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  • Writer's pictureAaron Ferguson

The difference between Flyers past and state title contenders? Coach Mark Chambers.

East St. Louis coach Mark Chambers brings the Flyers back to the IHSA State Finals for the first time since 2000. (Photo credit: Jimmy J. Simmons)

PEORIA -- It’s no secret that Mark Chambers is the reason for East St. Louis’ state finals trip. Just ask his players.

For Terrence Hargrove Jr. and the senior class, Chambers is their fifth coach in three years, taking over on Jan. 4, 2018. The final two month of last season built the foundation for this year’s state run. On paper, the Flyers finished 9-5 but they closed by winning six straight then losing at the buzzer in the 2018 Sweet Sixteen.

“Basketball-wise, we didn’t care about defense,” Hargrove Jr. said. “We just thought our offense was going to win us games. He’s a defensive coach so when he first came in, the first thing he talked to us (about) was defense. We had to buy-in to the system quick because the postseason was right around the corner.

“We knew (this) year our season could be pretty good, and our season turned out great but state ... he got us here and we can’t thank him enough.”

It wasn’t just defense that has transformed the East Side program. Chambers’ homecoming was about building young men up to be more than just basketball players.

“I try to tell these guys it’s not about the basketball aspect,” Chambers said. “This is about life and using basketball to teach us life lessons. Things won’t stop us from being successful, they’ll help us be successful because we’ll learn from some of the mistakes that we’ve made and some of the things we’re doing right.

“I teach the guys to be good people, be good students, be good citizens — to strive for greatness in everything that they do. That’s our goal every day.”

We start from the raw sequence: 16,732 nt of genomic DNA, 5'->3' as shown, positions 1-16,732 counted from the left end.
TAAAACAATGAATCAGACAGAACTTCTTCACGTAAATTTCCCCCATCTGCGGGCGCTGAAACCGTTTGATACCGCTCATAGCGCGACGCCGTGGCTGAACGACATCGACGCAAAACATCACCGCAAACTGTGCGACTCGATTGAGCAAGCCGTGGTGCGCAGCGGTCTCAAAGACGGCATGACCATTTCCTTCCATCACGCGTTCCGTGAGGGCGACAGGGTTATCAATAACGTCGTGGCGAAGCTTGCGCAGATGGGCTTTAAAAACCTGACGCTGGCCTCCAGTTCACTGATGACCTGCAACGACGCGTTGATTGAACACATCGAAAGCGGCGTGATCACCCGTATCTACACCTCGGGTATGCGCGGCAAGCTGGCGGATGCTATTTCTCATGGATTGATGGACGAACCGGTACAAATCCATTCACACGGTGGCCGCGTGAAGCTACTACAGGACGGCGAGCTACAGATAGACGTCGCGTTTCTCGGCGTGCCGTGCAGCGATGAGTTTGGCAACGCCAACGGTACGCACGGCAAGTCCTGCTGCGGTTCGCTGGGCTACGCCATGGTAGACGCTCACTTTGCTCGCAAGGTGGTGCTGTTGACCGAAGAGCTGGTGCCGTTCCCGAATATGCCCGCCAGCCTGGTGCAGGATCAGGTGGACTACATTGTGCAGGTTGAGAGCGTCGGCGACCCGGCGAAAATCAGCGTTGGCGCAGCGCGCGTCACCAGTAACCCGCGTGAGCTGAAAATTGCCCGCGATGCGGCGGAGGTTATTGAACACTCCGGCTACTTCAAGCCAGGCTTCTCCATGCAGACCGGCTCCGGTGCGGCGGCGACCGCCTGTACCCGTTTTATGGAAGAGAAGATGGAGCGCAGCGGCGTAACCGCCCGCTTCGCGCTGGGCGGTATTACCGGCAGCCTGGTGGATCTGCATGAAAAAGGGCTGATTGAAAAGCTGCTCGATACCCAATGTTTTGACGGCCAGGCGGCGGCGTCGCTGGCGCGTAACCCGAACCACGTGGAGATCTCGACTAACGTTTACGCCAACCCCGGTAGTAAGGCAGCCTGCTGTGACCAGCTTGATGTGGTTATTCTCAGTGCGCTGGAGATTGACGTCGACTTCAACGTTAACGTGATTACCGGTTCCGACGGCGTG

It’s lesson Chambers learned from his legendary coach, Bennie Lewis. Chambers draws from all of his different coaches to form his own style. That includes his minor league baseball hitting coach, Hall of Fame outfielder Willie Stargell, from Chambers’ time in the Atlanta Braves system.

“Baseball is the most humbling sport,” Chambers said. “(Stargell) would always tell me that you can not go on this roller coaster ride. One night I could tell when you go 4-for-4 and then you might go 0-for-4 and then you go up-and-down. I always draw on the board this roller coaster ride and I always tell them that you can’t go on this ride and I draw a flat line straight through the middle of it. That’s what I tell them all the time we have to stay calm, cool and humble. We can’t go up-and-down.”

One of the focal points was for Chambers to beef up the schedule to bring back a national relevancy to East Side hoops. He wanted his team to play in hostile environments, such as Detroit Ford, which was an eight-and-a-half hour trip after playing Belleville East the night before.

“I wanted us to put them through as many things as possible during the regular season so when it was time for the playoffs, they know that we’ll be okay,” Chambers said.

Now, the Flyers will play for a basketball state championship for the first time in program history against Chicago Bogan on Saturday at 1 p.m.

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